The Need for Standards in Low Ice Adhesion Surface Research: A Critical Review
Journal article, Peer reviewed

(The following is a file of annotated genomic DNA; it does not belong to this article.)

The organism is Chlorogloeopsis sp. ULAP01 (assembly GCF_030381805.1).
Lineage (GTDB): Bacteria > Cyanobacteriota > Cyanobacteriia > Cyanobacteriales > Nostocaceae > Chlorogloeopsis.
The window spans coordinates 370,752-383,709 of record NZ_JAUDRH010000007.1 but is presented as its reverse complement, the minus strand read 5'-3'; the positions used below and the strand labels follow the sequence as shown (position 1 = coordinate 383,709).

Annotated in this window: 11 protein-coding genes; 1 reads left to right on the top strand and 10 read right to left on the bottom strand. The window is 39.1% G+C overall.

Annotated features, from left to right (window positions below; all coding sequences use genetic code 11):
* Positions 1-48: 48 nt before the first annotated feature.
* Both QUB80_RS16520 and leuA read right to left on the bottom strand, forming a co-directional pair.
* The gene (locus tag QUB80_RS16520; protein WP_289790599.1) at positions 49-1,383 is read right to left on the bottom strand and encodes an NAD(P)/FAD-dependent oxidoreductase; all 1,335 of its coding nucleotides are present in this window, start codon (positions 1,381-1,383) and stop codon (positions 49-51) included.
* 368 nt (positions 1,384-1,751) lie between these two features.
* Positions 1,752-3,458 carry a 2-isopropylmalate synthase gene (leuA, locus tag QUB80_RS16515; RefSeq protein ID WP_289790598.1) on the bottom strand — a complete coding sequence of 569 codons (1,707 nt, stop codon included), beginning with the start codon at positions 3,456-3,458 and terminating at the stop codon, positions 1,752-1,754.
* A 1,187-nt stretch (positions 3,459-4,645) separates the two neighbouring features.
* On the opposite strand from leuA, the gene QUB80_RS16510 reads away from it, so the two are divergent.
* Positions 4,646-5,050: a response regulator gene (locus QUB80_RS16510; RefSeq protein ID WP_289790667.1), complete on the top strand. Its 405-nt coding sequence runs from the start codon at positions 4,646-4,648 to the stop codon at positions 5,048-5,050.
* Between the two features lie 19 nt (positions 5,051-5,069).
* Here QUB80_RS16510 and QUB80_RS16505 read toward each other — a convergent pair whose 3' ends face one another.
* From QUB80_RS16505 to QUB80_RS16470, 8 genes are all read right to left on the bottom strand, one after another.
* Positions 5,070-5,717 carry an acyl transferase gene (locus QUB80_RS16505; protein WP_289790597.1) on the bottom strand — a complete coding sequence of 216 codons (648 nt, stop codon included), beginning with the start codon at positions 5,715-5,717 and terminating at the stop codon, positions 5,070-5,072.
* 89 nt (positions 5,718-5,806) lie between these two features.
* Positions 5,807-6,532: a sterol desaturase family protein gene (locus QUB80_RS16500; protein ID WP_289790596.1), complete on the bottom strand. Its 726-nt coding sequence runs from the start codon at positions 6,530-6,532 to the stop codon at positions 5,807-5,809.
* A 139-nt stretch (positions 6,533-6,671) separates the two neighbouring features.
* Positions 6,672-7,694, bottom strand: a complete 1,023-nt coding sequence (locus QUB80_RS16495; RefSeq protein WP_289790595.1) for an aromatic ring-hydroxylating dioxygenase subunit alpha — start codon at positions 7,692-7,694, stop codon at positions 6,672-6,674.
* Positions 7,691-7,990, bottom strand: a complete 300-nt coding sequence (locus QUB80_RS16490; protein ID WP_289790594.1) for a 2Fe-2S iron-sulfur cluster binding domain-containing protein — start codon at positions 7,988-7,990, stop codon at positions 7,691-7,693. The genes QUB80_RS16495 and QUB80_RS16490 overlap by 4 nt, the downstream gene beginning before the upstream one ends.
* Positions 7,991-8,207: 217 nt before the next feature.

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Low ice adhesion surfaces are a promising anti-icing strategy. However, experimentally obtained ice adhesion strengths are so far not transferable or comparable, and they are very sensitive to the experimental set-up and type of accreted ice. This critical review describes both the widely used ice adhesion measurement techniques and ice generation methods, before discussing why the results cannot be directly compared. The ice adhesion measurement techniques included are horizontal and vertical shear tests, centrifugal ice adhesion tests and tensile tests. The ice generation methods included in the review are icing by freezing drizzle, wind tunnel icing and bulk water icing, and definitions of other ice types are included. Special challenges for low ice adhesion surfaces have been discussed, as well as the effect of ice sample size and the impact from gravity. A future standard within ice adhesion research should be able to directly compare different experimental results, and should therefore include all relevant parameters and currently available methods. Due to the large variation of available ice adhesion set-ups, it is recommended that a reference test and ice type is established for enhanced comparability. The reference suggested is a horizontal shear test with bulk water ice, and defined experimental parameters. A continuing focus on the fundamental mechanisms of ice adhesion is needed to identify the important contributions to the large variations in reported ice adhesion strengths.